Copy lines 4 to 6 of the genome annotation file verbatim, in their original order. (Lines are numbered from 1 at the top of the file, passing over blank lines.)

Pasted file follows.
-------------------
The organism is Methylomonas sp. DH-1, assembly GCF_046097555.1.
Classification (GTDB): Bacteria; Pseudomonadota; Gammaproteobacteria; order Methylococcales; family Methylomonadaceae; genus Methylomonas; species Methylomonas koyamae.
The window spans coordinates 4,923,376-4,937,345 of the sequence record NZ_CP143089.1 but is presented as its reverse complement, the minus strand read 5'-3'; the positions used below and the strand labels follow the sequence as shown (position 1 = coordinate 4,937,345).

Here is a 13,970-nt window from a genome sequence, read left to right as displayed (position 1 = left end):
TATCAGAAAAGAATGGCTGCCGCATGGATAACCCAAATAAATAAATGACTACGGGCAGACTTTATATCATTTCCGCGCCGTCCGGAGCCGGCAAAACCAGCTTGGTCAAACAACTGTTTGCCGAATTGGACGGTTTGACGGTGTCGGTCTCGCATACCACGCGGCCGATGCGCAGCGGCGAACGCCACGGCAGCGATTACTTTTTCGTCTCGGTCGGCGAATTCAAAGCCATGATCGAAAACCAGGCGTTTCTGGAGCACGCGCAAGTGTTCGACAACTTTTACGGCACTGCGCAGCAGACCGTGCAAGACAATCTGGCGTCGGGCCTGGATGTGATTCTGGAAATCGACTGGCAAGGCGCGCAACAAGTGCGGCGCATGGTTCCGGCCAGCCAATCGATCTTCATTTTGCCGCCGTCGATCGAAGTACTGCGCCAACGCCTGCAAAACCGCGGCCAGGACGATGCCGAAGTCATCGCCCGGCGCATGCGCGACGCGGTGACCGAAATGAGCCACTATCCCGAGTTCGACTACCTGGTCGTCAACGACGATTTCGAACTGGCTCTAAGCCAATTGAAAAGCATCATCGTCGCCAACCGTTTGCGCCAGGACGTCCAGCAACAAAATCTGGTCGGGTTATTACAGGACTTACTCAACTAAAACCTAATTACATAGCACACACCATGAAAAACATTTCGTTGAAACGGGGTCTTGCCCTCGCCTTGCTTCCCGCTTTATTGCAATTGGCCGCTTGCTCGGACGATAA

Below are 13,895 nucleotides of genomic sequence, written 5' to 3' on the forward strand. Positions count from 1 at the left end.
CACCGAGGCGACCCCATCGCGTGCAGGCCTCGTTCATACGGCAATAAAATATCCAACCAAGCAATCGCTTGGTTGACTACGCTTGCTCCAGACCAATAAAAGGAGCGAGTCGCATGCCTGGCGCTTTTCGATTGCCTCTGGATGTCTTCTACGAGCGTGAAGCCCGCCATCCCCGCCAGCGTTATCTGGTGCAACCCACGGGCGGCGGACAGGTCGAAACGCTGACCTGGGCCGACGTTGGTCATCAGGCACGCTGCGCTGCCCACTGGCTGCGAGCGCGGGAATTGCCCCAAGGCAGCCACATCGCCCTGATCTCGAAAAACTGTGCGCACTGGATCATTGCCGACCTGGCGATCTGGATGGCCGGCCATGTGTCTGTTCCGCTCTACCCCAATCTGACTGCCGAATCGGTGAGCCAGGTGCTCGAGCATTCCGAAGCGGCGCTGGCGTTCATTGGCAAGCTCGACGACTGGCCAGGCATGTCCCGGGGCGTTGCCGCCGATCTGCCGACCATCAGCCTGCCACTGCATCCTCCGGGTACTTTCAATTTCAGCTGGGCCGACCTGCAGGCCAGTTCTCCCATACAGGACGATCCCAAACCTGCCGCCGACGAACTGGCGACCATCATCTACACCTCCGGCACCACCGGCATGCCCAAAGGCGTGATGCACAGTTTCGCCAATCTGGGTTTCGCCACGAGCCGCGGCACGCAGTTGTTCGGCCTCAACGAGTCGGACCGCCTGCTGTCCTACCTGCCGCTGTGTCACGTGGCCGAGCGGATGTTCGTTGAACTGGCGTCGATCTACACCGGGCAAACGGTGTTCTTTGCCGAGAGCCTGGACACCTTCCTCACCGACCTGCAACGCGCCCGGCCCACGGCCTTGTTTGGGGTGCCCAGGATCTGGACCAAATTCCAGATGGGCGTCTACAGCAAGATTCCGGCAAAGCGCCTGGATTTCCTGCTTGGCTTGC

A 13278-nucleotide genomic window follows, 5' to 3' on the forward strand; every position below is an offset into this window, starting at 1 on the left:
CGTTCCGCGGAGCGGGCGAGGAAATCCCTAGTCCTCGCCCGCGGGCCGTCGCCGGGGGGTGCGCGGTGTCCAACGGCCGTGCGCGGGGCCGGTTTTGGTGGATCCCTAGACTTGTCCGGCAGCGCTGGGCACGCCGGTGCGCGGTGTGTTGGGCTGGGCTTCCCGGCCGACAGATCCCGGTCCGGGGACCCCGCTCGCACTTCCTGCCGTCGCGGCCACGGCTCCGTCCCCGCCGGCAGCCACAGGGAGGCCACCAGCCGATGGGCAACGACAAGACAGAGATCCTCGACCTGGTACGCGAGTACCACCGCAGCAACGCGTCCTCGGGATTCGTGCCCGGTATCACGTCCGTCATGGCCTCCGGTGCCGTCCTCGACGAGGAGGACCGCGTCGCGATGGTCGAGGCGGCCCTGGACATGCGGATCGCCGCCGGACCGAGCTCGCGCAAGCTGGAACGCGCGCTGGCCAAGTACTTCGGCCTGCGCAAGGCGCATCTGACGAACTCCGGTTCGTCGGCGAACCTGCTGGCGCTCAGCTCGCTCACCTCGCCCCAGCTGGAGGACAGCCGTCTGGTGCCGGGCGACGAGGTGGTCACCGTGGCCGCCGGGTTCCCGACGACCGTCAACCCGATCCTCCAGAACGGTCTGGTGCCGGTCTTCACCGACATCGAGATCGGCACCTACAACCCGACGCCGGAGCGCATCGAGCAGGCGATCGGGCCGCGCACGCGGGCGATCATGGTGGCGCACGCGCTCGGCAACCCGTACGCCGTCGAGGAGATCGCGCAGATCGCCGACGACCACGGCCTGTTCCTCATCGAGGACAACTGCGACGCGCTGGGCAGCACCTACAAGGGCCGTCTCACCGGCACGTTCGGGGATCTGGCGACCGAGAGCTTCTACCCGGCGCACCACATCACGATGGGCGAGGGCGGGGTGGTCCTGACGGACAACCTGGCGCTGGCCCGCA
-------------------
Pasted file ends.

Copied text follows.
Here is a 13,970-nt window from a genome sequence, read left to right as displayed (position 1 = left end):
TATCAGAAAAGAATGGCTGCCGCATGGATAACCCAAATAAATAAATGACTACGGGCAGACTTTATATCATTTCCGCGCCGTCCGGAGCCGGCAAAACCAGCTTGGTCAAACAACTGTTTGCCGAATTGGACGGTTTGACGGTGTCGGTCTCGCATACCACGCGGCCGATGCGCAGCGGCGAACGCCACGGCAGCGATTACTTTTTCGTCTCGGTCGGCGAATTCAAAGCCATGATCGAAAACCAGGCGTTTCTGGAGCACGCGCAAGTGTTCGACAACTTTTACGGCACTGCGCAGCAGACCGTGCAAGACAATCTGGCGTCGGGCCTGGATGTGATTCTGGAAATCGACTGGCAAGGCGCGCAACAAGTGCGGCGCATGGTTCCGGCCAGCCAATCGATCTTCATTTTGCCGCCGTCGATCGAAGTACTGCGCCAACGCCTGCAAAACCGCGGCCAGGACGATGCCGAAGTCATCGCCCGGCGCATGCGCGACGCGGTGACCGAAATGAGCCACTATCCCGAGTTCGACTACCTGGTCGTCAACGACGATTTCGAACTGGCTCTAAGCCAATTGAAAAGCATCATCGTCGCCAACCGTTTGCGCCAGGACGTCCAGCAACAAAATCTGGTCGGGTTATTACAGGACTTACTCAACTAAAACCTAATTACATAGCACACACCATGAAAAACATTTCGTTGAAACGGGGTCTTGCCCTCGCCTTGCTTCCCGCTTTATTGCAATTGGCCGCTTGCTCGGACGATAA

Below are 13,895 nucleotides of genomic sequence, written 5' to 3' on the forward strand. Positions count from 1 at the left end.